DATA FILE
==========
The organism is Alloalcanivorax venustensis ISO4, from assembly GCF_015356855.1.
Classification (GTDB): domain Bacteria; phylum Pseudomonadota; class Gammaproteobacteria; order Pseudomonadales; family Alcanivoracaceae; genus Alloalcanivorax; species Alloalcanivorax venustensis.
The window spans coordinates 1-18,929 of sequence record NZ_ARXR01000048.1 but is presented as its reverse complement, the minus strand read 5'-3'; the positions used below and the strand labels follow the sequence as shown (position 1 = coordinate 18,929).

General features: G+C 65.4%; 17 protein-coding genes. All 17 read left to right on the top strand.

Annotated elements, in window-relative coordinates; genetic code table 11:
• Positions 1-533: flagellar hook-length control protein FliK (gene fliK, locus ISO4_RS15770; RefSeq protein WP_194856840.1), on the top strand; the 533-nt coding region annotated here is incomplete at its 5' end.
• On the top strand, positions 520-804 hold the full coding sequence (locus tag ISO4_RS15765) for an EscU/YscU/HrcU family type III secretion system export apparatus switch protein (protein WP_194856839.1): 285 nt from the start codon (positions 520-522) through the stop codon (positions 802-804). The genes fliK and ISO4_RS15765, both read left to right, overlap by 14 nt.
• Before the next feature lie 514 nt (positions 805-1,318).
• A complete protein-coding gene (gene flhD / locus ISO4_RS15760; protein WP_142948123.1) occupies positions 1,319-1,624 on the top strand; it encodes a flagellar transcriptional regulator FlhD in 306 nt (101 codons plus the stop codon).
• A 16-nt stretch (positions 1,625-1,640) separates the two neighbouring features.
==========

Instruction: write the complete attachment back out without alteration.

The organism is Alloalcanivorax venustensis ISO4, from assembly GCF_015356855.1.
Classification (GTDB): domain Bacteria; phylum Pseudomonadota; class Gammaproteobacteria; order Pseudomonadales; family Alcanivoracaceae; genus Alloalcanivorax; species Alloalcanivorax venustensis.
The window spans coordinates 1-18,929 of sequence record NZ_ARXR01000048.1 but is presented as its reverse complement, the minus strand read 5'-3'; the positions used below and the strand labels follow the sequence as shown (position 1 = coordinate 18,929).

General features: G+C 65.4%; 17 protein-coding genes. All 17 read left to right on the top strand.

Annotated elements, in window-relative coordinates; genetic code table 11:
• Positions 1-533: flagellar hook-length control protein FliK (gene fliK, locus ISO4_RS15770; RefSeq protein WP_194856840.1), on the top strand; the 533-nt coding region annotated here is incomplete at its 5' end.
• On the top strand, positions 520-804 hold the full coding sequence (locus tag ISO4_RS15765) for an EscU/YscU/HrcU family type III secretion system export apparatus switch protein (protein WP_194856839.1): 285 nt from the start codon (positions 520-522) through the stop codon (positions 802-804). The genes fliK and ISO4_RS15765, both read left to right, overlap by 14 nt.
• Before the next feature lie 514 nt (positions 805-1,318).
• A complete protein-coding gene (gene flhD / locus ISO4_RS15760; protein WP_142948123.1) occupies positions 1,319-1,624 on the top strand; it encodes a flagellar transcriptional regulator FlhD in 306 nt (101 codons plus the stop codon).
• A 16-nt stretch (positions 1,625-1,640) separates the two neighbouring features.